SpinTunes 5 Judging Wrap-Up

Except for a few loose ends (like announcing the winner) that are in others’ hands, SpinTunes 5 is pretty much done, at least for me as a judge. It’s been interesting, challenging and worthwhile. Thanks to Spin for inviting me.

My experience judging hasn’t changed my mind about any of my previous recommendations for SpinTunes. I feel them all more strongly than ever. Now that I’ve been a judge, I’ve got some added perspectives. Here are some reasons to be a judge and advice if you do, new recommendations, and finally some regrets.

To Judge Or Not To Judge

Not that I think it should be mandatory, but I think any SpinTunes regulars ought to judge at some point, like putting your time in on jury duty to serve your community.

There are downsides. You can’t enter songs unless you’re willing to wait until the contest is over to do only shadows. It takes time — a whole lot if you want to do a really good job. You open yourself up to criticism and can’t expect to please everyone every time, just the same as you do when you put your artistic work out into the world. Some of the behind-the-scenes discussions among judges and admins can be challenging and even unpleasantly counterproductive.

Still, the community benefits from judges with songwriting experience in general and SpinTunes experience in particular. Reviews and opinions can still vary among judges, but experience makes them more informed, and I think that makes for more worthwhile reviews. This can not only improve the integrity of contest results. It also gives you the opportunity to contribute to other artists, and in the end that may be the most important result of participating in SpinTunes as either an entrant or a judge.

I think you can end up a better artist yourself, too. To articulate your opinions — and make them public — forces you to think more about your perspective, your aesthetic, your knowledge — and to stand by all of it. That awareness seem only likely to strengthen your own future work.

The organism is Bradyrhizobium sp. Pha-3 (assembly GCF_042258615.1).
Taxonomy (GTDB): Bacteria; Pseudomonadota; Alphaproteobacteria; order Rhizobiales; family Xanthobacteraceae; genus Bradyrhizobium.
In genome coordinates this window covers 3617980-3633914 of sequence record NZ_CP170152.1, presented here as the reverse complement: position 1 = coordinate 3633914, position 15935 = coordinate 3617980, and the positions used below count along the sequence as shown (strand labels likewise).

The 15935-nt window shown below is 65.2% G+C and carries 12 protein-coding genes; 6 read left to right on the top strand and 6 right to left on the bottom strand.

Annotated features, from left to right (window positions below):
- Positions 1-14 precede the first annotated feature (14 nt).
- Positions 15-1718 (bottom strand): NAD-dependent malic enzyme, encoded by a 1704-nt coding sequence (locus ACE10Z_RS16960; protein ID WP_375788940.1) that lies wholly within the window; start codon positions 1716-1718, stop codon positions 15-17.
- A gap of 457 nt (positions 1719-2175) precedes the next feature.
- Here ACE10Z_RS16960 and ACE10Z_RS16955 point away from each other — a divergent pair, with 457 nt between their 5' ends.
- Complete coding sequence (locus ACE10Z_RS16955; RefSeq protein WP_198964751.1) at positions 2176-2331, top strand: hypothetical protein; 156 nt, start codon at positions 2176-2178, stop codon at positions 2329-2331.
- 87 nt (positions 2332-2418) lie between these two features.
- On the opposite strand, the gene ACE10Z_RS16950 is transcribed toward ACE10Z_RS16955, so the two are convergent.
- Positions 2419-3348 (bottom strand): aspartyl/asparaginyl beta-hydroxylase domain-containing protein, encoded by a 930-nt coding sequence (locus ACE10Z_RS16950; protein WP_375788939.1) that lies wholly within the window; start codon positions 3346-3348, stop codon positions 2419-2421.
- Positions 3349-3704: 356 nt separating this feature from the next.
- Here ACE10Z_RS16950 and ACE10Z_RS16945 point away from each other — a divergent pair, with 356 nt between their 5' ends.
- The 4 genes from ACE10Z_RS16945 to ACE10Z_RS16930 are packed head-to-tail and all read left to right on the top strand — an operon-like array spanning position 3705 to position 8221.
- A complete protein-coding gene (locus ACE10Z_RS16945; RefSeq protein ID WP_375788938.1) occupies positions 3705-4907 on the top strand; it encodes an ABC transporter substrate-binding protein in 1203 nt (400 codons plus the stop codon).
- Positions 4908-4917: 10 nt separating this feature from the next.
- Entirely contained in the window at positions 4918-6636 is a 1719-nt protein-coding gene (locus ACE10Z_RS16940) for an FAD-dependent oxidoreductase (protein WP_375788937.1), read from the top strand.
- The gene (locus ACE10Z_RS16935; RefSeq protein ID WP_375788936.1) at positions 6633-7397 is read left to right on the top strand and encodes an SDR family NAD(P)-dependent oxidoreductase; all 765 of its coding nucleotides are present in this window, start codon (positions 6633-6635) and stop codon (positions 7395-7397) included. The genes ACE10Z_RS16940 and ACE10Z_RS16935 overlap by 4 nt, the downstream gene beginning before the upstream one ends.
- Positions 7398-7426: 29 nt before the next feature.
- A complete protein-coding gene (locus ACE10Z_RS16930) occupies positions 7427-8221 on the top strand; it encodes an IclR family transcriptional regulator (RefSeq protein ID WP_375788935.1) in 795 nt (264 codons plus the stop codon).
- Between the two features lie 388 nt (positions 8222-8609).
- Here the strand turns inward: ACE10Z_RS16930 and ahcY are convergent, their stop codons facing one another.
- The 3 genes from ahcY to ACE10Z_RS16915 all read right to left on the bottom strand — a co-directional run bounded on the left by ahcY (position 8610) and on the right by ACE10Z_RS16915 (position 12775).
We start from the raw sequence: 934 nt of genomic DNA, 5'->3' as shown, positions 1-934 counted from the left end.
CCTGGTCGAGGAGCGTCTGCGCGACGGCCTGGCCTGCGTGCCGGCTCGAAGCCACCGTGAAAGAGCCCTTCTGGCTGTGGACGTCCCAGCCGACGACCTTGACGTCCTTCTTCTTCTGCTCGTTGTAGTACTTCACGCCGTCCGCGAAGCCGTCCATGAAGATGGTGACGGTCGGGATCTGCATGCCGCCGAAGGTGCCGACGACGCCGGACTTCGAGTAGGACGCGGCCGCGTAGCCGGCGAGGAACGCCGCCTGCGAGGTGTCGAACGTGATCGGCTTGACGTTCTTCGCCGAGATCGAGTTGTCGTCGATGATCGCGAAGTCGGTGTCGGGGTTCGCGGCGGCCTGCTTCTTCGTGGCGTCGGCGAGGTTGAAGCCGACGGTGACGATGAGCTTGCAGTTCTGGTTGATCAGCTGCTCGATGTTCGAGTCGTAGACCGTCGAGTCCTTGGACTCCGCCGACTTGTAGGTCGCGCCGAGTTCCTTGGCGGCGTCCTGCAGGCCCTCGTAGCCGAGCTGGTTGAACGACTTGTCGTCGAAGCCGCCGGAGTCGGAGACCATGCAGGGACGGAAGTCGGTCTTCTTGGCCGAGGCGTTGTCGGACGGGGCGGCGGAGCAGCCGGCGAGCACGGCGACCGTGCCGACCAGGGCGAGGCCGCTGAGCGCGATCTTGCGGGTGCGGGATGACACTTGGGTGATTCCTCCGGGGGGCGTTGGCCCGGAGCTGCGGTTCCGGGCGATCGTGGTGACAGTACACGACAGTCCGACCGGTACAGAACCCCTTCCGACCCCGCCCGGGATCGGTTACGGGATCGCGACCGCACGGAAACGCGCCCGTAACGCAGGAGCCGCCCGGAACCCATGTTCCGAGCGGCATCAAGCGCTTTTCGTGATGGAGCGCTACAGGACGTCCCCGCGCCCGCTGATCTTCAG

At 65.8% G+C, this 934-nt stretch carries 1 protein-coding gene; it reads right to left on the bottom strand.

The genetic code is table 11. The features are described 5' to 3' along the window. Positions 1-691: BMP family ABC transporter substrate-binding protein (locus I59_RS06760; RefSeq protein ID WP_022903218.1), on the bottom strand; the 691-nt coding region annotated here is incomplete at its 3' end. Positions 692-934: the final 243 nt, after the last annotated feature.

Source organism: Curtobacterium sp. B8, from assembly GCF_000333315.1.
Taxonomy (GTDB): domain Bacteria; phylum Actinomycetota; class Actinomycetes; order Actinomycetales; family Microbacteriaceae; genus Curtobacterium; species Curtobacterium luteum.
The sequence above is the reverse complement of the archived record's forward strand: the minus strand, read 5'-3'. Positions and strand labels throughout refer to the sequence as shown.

If you do judge, here’s some advice:

  • Be open-minded and collaborative in behind-the-scenes discussions and have no expectations of them. It’s Spin’s show, and what he says goes. It’s not a democracy, it’s a benevolent dictatorship. And of course you’ll also probably disagree at times with the other judges. Just put your two cents in but then let them fall where they may.
  • Even so, put those two cents in as if you weren’t going to just let them fall. If there’s something you want to try to influence — challenge choices or descriptions, qualification decisions, etc. — speak up, sooner rather than later, and don’t wait for someone else to bring up the topic. Everyone is busy, time is always limited, things fall to the wayside, and if you don’t speak up you might find there’s suddenly not enough opportunity to try to make a difference about something important before decisions are made and put out to the world.
  • Be as objective about your subjectivity as you can. Judging is inherently subjective, but try not to let arbitrary whims play into your reviews. Have an approach and stick with it, and take each entry as much as possible only on the terms of the specific challenge and, beyond that, its own terms. There’s no good reason for any other personal biases, musical or otherwise, to come into play.
  • Be confident about who you are and what you like and know before you review, and try hard to only write things you’ll be willing to stand by…
  • … but also be willing to admit when you were off base, uninformed, etc. (See below for me doing a bit of that.)
  • Avoid too much discussion about your reviews and the contest in general. It’s too easy to either stand by your reviews too stubbornly or not enough. Write them well then try to let them speak for themselves. Then let it go.

Qualification, Challenges and Shadows

Qualification is a yes/no, black/white issue. A song ends up qualified or not, and it can be disqualified because of things related to a particular challenge or because of more general rules. In fact, the only two SpinTunes 5 DQs happened because of the general rule about entries needing to have lyrics. No DQ came from any failure to meet something unique to a challenge this time.